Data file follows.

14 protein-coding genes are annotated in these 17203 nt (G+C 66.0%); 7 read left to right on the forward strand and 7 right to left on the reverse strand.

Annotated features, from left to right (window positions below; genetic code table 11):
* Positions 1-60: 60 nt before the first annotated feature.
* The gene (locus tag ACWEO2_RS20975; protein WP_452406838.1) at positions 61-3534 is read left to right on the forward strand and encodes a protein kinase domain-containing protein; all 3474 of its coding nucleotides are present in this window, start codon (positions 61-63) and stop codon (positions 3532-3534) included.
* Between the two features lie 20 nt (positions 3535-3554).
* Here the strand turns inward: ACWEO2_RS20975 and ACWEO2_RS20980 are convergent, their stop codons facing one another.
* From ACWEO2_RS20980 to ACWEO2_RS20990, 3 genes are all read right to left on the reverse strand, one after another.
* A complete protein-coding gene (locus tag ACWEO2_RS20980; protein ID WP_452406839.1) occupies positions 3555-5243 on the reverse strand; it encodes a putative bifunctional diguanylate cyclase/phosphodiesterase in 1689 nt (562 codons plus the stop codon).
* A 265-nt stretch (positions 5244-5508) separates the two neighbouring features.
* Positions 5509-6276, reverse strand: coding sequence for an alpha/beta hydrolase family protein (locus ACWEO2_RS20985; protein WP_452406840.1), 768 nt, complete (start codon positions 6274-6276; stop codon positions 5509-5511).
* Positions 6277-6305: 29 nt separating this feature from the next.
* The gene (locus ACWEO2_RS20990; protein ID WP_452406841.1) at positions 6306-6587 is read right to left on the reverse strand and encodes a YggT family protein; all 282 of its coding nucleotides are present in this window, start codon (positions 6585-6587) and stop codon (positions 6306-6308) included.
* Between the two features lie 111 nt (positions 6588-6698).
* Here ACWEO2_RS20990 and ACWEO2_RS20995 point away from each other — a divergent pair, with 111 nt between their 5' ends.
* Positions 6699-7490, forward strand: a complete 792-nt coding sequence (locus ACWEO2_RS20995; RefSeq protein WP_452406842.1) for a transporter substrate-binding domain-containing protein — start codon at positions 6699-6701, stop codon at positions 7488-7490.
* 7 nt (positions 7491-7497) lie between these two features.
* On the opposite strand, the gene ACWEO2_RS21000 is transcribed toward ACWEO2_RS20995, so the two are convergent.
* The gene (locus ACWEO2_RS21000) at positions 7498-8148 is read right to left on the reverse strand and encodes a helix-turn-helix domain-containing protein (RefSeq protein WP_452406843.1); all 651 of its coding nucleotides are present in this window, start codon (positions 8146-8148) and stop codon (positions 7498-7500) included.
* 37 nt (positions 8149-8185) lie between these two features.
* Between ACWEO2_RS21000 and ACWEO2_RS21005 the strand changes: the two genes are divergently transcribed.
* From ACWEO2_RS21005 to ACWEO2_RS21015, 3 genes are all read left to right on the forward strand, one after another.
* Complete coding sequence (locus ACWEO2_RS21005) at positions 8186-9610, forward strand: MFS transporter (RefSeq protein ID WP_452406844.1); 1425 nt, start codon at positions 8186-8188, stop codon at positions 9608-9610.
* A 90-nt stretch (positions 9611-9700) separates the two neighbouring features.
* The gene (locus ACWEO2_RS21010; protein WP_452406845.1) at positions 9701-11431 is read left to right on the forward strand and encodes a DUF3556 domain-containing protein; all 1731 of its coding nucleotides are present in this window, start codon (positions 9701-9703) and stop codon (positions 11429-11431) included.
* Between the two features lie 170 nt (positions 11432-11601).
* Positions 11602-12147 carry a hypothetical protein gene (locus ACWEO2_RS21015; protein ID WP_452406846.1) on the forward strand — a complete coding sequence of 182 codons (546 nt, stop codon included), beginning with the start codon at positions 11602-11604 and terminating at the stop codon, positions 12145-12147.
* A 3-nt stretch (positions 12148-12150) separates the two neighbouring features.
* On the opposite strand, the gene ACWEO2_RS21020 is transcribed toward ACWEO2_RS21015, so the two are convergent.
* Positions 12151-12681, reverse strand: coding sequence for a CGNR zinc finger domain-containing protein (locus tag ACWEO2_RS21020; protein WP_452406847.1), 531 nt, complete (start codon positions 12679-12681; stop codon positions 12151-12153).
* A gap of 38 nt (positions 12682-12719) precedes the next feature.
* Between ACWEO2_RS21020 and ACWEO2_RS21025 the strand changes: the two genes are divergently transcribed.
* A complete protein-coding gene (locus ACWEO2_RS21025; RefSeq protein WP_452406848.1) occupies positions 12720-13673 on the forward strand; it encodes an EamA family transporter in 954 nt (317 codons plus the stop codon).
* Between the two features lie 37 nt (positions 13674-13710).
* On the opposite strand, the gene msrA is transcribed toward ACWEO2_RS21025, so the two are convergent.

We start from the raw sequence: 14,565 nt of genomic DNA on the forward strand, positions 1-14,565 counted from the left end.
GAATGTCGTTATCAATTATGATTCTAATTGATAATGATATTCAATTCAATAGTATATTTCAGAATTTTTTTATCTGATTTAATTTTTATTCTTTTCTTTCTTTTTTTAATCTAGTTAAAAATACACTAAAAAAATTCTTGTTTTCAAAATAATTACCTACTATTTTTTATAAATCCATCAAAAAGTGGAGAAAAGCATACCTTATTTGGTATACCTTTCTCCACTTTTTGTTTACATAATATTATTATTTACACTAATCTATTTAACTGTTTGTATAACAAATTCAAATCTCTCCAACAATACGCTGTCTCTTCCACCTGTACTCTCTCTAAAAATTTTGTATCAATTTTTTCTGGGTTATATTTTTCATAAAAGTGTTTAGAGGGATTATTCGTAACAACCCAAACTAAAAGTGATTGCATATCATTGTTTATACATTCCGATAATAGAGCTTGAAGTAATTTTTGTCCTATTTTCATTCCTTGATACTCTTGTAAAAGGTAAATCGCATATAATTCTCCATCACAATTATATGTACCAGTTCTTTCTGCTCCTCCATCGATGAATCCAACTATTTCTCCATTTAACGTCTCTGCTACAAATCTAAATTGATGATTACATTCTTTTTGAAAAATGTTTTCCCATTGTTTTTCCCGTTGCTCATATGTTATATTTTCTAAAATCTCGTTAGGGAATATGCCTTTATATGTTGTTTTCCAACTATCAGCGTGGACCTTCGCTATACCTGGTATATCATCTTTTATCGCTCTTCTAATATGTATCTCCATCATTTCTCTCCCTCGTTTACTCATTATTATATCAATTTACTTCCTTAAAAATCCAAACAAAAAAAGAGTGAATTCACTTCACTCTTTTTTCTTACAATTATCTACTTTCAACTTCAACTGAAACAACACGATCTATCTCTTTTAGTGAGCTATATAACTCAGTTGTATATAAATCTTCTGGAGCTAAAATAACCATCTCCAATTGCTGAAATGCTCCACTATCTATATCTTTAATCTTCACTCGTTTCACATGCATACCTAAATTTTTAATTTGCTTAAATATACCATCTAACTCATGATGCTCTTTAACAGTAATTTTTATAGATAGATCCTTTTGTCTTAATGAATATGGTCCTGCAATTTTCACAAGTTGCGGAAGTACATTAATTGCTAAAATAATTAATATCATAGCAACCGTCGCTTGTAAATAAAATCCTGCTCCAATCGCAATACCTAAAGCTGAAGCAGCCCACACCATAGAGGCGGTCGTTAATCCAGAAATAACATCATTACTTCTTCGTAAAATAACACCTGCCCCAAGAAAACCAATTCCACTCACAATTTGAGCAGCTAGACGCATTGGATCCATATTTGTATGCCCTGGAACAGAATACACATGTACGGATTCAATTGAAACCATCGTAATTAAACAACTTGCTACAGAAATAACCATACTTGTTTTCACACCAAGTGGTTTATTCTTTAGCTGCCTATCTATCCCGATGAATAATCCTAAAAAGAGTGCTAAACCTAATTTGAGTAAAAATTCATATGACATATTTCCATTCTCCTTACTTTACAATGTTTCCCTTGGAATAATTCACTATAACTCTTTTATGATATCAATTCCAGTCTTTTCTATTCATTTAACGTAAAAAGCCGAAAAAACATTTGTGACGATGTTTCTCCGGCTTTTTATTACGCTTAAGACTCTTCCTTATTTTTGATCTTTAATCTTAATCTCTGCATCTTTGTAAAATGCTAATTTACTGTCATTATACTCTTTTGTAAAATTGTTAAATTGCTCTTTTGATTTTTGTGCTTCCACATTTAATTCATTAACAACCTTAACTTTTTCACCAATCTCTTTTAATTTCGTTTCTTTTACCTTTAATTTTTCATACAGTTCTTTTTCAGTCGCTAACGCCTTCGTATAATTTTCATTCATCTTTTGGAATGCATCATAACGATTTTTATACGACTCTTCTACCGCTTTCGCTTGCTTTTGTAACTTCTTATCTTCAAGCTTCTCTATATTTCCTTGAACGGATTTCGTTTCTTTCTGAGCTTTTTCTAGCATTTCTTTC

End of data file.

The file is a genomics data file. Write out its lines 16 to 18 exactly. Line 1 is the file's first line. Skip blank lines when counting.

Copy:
* 7 nt (positions 7491-7497) lie between these two features.
* On the opposite strand, the gene ACWEO2_RS21000 is transcribed toward ACWEO2_RS20995, so the two are convergent.
* The gene (locus ACWEO2_RS21000) at positions 7498-8148 is read right to left on the reverse strand and encodes a helix-turn-helix domain-containing protein (RefSeq protein WP_452406843.1); all 651 of its coding nucleotides are present in this window, start codon (positions 8146-8148) and stop codon (positions 7498-7500) included.